Theorem 4.
The infinite or finite system is ratestable if for some such that for all .
3.2 Symmetric multihop networks with Geometric service requirements
In this section we restrict our attention to a finite regular graph, . Assume that the access procedure is the same as before. Now however, upon service, a message leaves the system with probability , and goes to a neighbouring node with probability . Assume that arrival rate into each node is , so that the total workload for each node is (this follows from standard ratebalance equations).
One can think of each message needing a Geometric number of successful transmissions to leave the system and, conditionally on not leaving the system upon a successful transmission, performing a simple random walk on the graph (choosing a neighbouring node uniformly at random).
Theorem 5.
Suppose the system graph is finite regular, . Then, if , the system is stochastically stable.
Remark 6.
Similarly to Remark 3, our results in the multihop setting hold for a continuoustime version of the model.
4 Fluid limits
Our main results are based on the fluidlimit technique (see [11, 4, 16]). For the application of this technique to discrete time processes, see e.g. [3, 17]. In fact the proof of Lemma 7 below follows the exact same lines as that of [17, Theorem 2], for a model close to ours, and is omitted here.
We consider the Markov chain and extend it to continuous time with the convention . Consider a sequence of processes , indexed by . Consider further their fluidscaled versions
and assume that
as , for some fixed with all components being finite, .
Lemma 7.
For either the single or the multihop setting, all processes (for all ) may be constructed on a common probability space, such that, with probability , any subsequence of realisations of contains a further subsequence such that each converges, uniformly on compact sets, to a Lipshitz function . Moreover, the limiting functions are uniformly Lipschitz. The corresponding limiting vectorfunction is called a fluid sample path (FSP) with initial state .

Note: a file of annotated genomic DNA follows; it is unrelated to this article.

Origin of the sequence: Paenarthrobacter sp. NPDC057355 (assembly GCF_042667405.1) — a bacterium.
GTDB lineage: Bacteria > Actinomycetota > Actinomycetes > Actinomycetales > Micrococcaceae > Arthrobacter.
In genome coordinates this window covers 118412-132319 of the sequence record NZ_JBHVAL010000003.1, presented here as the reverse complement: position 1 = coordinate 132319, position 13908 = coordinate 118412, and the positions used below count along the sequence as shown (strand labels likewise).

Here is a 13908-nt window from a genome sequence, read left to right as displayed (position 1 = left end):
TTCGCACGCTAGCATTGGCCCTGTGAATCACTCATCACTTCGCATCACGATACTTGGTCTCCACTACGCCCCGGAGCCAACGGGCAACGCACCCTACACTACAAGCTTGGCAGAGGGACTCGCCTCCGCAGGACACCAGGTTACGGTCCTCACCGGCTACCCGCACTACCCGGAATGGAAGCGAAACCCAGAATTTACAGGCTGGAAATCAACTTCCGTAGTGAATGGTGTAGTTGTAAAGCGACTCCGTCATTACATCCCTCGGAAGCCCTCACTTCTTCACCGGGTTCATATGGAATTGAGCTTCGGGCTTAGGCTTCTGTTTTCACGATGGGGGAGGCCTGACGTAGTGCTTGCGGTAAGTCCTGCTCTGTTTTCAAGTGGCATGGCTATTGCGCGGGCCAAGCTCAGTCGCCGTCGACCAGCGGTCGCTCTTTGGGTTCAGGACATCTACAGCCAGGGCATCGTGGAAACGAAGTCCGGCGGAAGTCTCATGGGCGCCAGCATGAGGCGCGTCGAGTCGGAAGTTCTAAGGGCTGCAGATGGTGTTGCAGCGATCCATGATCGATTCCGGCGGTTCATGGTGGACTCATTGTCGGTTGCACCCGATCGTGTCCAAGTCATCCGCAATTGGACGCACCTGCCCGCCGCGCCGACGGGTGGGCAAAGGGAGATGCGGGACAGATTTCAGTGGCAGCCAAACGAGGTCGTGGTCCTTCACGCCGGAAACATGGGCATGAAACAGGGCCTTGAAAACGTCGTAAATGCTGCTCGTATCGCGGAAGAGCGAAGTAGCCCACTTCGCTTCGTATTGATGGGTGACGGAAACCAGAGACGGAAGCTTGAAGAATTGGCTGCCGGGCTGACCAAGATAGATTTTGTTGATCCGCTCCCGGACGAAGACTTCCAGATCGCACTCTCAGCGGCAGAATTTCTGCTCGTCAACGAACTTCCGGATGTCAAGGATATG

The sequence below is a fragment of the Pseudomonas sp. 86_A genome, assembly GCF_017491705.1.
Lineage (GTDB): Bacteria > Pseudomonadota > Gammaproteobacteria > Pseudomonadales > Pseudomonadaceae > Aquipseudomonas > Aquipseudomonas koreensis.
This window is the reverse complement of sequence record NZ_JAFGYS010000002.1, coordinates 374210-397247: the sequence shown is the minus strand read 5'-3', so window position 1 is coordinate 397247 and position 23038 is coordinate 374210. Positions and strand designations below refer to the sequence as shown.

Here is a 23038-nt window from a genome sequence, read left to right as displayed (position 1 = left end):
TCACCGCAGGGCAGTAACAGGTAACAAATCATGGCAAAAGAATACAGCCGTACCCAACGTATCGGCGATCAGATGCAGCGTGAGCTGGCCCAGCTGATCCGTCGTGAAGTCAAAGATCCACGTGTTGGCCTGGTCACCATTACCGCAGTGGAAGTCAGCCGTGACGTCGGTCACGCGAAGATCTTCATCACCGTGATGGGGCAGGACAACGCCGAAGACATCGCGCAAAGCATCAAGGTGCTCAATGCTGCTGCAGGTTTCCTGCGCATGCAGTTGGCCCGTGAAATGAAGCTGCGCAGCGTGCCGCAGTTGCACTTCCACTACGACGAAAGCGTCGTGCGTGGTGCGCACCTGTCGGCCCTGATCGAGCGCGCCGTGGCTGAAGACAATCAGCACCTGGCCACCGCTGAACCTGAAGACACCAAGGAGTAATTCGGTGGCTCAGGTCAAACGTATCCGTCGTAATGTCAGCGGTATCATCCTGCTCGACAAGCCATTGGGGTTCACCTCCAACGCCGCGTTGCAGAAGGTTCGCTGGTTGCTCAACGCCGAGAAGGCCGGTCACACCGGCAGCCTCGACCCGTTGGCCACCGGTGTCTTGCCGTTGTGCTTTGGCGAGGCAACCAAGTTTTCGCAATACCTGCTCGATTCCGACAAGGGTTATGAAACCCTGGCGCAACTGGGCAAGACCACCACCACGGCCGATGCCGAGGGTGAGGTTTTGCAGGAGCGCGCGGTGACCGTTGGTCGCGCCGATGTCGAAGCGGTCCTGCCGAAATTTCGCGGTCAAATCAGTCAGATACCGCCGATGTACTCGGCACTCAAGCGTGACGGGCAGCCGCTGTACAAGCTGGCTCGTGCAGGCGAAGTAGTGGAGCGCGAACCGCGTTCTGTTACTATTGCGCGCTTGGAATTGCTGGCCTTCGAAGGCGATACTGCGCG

FSPs are formally defined as possible limits of the realisations of
, with common “driving” processes’ realisations, satisfying the functional strong law of large numbers. This definition/construction is quite standard (again, see e.g. the proof of
[17, Theorem 2]) and we omit it here.For a finite system, to establish stochastic stability (positive recurrence) of the Markov chain , it suffices to prove that for some and any sequence of processes , with , is such that
It is a standard result when applying fluidlimit techniques, that for the above to hold, it is sufficient to show that for some and , any FSP with is such that
(4) 
5 Singlehop network
5.1 FSP properties
We start by establishing properties of the FSP dynamics in Lemma 8. The proof is, once again, standard and is omitted here.
Lemma 8.
Any FSP in the singlehop case satisfies the following conditions:
(5) 
(6) 
In particular, by property (6), any FSP is such that, for a fixed , implies that for all sufficiently close to . Furthermore, if the network is finite, any FSP is such that implies that for all sufficiently close to .
5.2 Proof of Theorem 1
We present two different proofs of Theorem 1. One proof of (4), and then of Theorem 1, follows from the following much more general result.
For a function , mapping a finitedimensional positive orthant , , into itself, define
(7) 
Lemma 9.
Consider a family of Lipschitz trajectories , in , , which satisfy the following conditions:
(8) 
(9) 
where the function is such that:
(A) each is nondecreasing in for all ;
(B) each is homogeneous, i.e. for all and for all .
Assume that is such that for some . Then for any constants , there exists such that, for any such trajectory with ,
Proof of Lemma 9.
Fix a vector such that
for every and consider the function